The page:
Local governments are charged with enforcing state regulations limiting polluted runoff from new development, and the state is supposed to check on them.
Only state officials acknowledge they aren't doing it.
Environmental advocates say the lack of state oversight could lead to lax enforcement on the local level — and put efforts to restore the Chesapeake Bay at risk. Rain washing dirt, fertilizer and other pollutants into storm drains and then waterways is a major source of bay pollution — the only category that has grown despite costly cleanup efforts.
The Maryland Department of the Environment hasn't reviewed any locality's enforcement of stormwater pollution controls since checking Charles County in 2006, and the last review of some counties dates back decades. The department is required by law to conduct the reviews every three years.
"We can pass whatever [rules] we want and have them written on paper," said Alison Prost, Maryland director of the Chesapeake Bay Foundation. "But if counties aren't following them, we have negative impacts we were trying to avoid."
Jay Sakai, water management director for the state environment department, said the agency should scrutinize local enforcement more frequently, but noted, "Our resources are quite small."
Of Maryland's 23 counties and Baltimore City, 18 haven't been reviewed since the 1990s, according to state figures. Frederick has gone the longest, since 1990, without a review. Among other counties in the region, Anne Arundel was last evaluated in 2005, Carroll in 1992, Harford in 1995 and Howard in 1997. Baltimore City was last reviewed in 1995.
Environmental groups fear Maryland may be failing to stem runoff from new development by not requiring the most recent state-prescribed controls mandated by a 2007 law.
In Baltimore County, for instance, environmental groups reviewed county records and found those stricter runoff control standards have been enforced on just three of 11 large new development projects approved in the past two years.
They also found the county has granted more than 360 waivers exempting developers from those standards — twice the number granted in Carroll, Harford and Howard counties combined.
"Without full compliance … we're going to continue to see more waters degraded and recovery slowed down considerably," said Richard Klein, a consultant who analyzed Baltimore County's recent stormwater decisions for the environmental groups.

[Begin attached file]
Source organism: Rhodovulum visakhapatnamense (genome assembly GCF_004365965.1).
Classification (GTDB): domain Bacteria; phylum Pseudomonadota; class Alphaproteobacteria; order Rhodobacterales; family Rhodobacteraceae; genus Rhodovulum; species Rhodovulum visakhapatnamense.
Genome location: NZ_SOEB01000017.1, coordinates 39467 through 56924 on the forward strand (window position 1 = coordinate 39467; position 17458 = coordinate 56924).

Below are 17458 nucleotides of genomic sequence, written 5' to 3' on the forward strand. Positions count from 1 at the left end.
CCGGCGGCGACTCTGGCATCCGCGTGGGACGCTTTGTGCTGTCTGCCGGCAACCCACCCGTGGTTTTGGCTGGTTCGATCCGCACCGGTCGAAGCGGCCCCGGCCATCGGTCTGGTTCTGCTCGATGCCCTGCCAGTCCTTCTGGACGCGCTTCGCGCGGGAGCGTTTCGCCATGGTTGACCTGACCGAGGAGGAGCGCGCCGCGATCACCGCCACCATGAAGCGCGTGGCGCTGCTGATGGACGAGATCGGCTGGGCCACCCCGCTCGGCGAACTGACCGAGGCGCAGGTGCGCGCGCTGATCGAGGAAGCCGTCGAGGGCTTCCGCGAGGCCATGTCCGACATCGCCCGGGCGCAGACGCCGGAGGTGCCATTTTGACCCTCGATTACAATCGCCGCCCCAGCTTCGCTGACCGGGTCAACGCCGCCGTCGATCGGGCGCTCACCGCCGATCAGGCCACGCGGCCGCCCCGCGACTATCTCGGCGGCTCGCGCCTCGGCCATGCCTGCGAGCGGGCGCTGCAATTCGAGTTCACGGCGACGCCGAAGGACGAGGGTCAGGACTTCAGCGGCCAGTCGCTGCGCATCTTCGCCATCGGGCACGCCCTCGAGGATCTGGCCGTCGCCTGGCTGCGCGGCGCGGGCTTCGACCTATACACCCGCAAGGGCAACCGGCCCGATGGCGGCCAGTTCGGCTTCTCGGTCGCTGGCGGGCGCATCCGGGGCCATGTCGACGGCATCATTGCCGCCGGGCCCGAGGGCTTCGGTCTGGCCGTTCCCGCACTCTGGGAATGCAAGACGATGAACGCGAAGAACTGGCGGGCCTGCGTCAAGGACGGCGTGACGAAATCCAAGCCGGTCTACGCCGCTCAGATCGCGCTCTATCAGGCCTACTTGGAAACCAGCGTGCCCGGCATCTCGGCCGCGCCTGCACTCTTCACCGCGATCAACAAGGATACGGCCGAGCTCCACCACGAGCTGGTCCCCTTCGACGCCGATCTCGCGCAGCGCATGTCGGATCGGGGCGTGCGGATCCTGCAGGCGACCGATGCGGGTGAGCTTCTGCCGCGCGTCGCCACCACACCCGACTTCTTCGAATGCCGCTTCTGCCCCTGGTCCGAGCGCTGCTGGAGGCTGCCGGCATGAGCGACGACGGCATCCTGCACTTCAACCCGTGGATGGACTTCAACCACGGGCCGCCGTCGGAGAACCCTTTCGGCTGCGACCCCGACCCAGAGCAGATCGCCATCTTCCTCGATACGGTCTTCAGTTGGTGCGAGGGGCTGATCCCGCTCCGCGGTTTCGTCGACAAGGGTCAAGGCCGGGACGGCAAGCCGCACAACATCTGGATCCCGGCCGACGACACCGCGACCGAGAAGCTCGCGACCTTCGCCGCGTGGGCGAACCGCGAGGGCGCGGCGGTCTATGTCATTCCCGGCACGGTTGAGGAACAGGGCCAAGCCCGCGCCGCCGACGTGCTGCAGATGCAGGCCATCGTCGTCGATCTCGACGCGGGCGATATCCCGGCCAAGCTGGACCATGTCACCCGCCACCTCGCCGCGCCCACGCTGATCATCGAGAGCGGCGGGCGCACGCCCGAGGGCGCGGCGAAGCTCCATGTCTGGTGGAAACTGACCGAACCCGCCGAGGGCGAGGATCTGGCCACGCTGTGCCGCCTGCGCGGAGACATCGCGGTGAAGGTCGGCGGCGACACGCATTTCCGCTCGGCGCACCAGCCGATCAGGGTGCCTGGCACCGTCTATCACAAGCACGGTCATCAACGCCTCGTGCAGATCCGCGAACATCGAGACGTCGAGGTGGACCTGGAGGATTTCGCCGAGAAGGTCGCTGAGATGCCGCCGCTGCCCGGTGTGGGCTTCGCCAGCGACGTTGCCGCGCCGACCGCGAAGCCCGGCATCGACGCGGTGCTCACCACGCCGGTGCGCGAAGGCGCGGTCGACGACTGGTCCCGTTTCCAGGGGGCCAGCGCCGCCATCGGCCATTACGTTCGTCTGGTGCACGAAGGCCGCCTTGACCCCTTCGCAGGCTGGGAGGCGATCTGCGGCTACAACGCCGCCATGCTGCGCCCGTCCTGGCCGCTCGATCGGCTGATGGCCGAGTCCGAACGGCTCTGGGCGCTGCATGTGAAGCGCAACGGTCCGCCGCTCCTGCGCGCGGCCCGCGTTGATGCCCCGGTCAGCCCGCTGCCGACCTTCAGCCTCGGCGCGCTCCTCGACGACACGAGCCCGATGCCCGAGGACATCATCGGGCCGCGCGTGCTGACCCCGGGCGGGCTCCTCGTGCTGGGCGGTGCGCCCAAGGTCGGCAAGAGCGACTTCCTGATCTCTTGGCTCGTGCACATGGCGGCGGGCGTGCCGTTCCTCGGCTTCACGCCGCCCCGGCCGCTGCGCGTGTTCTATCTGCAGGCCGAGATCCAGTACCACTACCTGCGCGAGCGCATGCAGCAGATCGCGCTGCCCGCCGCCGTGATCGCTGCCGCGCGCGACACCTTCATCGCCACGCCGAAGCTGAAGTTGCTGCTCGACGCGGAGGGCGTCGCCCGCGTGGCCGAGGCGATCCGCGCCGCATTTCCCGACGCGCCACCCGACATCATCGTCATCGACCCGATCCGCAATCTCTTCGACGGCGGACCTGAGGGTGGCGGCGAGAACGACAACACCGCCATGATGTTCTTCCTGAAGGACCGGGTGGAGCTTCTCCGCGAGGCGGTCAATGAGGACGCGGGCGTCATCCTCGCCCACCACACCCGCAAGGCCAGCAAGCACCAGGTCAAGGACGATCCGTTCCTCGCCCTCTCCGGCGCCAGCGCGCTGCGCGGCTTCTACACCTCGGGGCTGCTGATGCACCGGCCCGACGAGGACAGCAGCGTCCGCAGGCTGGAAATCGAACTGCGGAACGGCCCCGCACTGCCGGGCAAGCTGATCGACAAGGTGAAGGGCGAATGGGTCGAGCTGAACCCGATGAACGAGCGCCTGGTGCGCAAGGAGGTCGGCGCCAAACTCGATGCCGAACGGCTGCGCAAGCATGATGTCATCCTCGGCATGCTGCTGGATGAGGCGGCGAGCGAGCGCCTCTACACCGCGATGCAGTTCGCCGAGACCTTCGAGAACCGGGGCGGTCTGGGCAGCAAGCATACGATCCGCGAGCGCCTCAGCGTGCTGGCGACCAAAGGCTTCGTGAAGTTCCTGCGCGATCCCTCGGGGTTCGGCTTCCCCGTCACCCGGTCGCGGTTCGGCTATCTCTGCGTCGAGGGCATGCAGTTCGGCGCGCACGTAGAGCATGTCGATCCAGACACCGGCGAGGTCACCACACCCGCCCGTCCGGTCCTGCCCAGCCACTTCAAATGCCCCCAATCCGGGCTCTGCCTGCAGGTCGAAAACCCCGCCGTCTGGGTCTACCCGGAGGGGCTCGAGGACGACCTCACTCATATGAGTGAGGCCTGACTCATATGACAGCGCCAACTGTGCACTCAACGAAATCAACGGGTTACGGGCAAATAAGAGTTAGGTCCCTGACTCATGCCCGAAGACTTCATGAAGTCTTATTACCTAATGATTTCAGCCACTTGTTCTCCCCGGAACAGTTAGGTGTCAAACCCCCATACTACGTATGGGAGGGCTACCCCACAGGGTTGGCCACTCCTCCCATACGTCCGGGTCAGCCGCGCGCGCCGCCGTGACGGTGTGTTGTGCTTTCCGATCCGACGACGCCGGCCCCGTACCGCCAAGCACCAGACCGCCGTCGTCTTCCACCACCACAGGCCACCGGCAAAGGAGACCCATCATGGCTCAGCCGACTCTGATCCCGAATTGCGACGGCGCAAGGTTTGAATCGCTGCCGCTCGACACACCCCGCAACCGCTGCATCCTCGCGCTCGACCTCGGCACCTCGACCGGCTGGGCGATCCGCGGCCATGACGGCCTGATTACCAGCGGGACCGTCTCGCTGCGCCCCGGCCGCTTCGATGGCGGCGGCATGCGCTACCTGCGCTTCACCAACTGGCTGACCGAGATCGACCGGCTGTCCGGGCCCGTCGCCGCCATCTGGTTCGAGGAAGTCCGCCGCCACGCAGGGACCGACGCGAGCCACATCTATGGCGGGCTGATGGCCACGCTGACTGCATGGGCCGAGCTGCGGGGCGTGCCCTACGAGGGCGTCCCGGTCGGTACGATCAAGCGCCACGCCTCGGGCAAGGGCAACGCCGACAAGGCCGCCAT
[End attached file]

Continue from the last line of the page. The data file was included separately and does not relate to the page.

Vince Gardina, Baltimore County's environmental chief, calls the criticism from environmentalists "unfounded and very misleading."
Gardina did not dispute Klein's findings but said he doesn't believe the latest techniques to limit runoff are always the best. He also noted that some of the waivers were for projects already in the works — meaning they could be "grandfathered" to use methods allowed under older regulations.
Stormwater regulations — first implemented three decades ago and periodically tightened since then — require developers to minimize runoff from housing, retail, office and industrial projects.
Runoff is the source of 18 percent of the nutrients and sediment fouling the bay, and that share is growing as development continues, according to the Environmental Protection Agency.
Traditional means of controlling runoff include such measures as stormwater ponds, but in 2007 lawmakers raised the bar, requiring new projects to take more effective steps to keep runoff from leaving their boundaries.
The law now specifies that "as nearly as possible," rainfall running off new housing subdivisions, shopping malls or other sites should be no worse after construction than before ground was broken.
It took state officials three years to draw up new regulations, as development interests and local officials pressed for flexibility in meeting the requirements, and environmentalists warned against weakening the law's intent.
Under the rules finally adopted in 2010, developers are supposed to minimize pavement and build rain gardens and other landscape features to collect rain close to where it falls, letting it soak into the ground much as it does naturally on undisturbed land. The rules require local governments to enforce these nature-mimicking techniques, known as "environmental site design," to the "maximum extent practicable."
Environmental advocates say failure by the state to ensure local enforcement could undermine other efforts to combat stormwater pollution from development built decades ago, before runoff controls were required. They point out that property owners in nine counties and Baltimore City must pay a new fee — derided by critics as the "rain tax" — to pay for those efforts.